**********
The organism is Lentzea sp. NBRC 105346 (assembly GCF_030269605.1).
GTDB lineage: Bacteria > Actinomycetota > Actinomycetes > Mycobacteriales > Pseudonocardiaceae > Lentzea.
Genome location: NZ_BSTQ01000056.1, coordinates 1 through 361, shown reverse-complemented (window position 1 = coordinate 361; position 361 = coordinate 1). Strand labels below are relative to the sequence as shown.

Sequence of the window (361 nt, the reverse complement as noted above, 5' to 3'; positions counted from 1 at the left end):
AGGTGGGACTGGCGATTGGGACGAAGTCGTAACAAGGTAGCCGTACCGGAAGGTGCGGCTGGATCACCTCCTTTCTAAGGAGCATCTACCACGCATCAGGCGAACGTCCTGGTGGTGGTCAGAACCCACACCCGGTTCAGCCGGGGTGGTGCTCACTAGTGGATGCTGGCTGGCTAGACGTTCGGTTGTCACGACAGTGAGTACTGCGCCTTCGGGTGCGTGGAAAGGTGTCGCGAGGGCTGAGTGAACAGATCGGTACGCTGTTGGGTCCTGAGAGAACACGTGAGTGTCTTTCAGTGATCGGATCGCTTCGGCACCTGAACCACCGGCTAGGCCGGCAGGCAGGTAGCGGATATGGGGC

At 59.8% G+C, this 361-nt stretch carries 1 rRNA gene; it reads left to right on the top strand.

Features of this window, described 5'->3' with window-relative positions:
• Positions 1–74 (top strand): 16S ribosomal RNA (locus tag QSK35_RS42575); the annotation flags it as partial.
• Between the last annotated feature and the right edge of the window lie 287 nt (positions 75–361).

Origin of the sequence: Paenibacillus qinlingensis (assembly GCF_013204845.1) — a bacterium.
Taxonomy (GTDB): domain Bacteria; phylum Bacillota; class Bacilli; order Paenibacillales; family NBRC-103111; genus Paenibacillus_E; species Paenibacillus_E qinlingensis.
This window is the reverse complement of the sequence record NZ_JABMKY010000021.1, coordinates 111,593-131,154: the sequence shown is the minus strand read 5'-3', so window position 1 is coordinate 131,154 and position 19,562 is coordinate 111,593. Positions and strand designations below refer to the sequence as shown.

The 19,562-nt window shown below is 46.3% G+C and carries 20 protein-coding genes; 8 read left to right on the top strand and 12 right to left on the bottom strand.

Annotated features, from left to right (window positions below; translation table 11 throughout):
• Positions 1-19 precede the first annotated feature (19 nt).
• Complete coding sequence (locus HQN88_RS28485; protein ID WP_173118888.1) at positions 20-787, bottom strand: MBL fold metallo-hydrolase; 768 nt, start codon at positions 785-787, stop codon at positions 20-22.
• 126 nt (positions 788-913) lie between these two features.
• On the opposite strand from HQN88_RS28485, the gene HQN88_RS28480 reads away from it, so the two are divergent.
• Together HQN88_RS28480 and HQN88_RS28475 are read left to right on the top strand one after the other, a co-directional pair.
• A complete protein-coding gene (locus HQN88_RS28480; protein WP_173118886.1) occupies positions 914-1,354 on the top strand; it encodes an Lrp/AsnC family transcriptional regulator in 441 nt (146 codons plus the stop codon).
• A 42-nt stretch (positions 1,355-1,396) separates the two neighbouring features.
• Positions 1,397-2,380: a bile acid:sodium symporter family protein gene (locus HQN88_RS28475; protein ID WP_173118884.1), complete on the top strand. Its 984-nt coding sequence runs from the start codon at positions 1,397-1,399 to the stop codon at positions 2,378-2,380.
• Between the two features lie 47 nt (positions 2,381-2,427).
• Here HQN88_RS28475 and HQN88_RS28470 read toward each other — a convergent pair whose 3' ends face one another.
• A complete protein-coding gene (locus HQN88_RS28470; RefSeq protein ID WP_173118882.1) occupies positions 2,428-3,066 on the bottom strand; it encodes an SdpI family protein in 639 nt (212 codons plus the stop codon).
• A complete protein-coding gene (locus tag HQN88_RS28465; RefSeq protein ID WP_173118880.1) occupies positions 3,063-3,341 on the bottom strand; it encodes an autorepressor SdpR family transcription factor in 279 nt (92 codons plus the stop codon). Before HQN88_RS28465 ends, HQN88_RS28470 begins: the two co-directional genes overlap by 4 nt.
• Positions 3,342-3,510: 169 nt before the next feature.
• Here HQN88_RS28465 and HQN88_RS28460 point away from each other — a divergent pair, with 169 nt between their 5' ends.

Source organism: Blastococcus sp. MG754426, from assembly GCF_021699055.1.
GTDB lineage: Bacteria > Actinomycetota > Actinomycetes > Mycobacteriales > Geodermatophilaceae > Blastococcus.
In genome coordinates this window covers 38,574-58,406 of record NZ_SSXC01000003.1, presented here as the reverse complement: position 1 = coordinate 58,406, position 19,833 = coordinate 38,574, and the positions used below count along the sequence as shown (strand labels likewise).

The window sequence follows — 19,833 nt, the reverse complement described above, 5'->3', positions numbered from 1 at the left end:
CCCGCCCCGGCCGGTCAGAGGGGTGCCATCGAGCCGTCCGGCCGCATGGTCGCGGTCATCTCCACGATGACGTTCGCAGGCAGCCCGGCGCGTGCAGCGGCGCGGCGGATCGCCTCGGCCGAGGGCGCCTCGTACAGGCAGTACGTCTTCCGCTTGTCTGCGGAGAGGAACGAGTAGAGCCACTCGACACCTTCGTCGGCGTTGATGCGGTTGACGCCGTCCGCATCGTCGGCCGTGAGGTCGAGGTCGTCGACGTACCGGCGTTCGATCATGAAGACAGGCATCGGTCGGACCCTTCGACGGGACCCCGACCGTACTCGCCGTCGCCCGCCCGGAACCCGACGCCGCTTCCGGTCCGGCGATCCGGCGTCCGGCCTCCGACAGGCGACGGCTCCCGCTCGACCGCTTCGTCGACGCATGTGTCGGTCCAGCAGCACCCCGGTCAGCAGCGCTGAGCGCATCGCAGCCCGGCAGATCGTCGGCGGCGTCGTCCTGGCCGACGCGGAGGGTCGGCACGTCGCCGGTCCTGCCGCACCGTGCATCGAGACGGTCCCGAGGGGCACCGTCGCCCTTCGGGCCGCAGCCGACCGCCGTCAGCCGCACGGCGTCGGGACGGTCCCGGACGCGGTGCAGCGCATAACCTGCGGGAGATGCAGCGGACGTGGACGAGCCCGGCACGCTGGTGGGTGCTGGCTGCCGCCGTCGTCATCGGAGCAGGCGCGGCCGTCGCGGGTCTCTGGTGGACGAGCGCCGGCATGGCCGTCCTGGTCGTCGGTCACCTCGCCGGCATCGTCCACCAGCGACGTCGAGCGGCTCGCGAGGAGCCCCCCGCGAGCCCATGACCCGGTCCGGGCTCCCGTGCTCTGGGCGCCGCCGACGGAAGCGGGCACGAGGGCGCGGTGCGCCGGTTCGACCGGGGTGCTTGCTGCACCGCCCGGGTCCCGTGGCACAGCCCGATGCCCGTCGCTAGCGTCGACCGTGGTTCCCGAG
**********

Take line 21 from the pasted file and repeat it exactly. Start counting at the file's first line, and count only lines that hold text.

• A 42-nt stretch (positions 1,355-1,396) separates the two neighbouring features.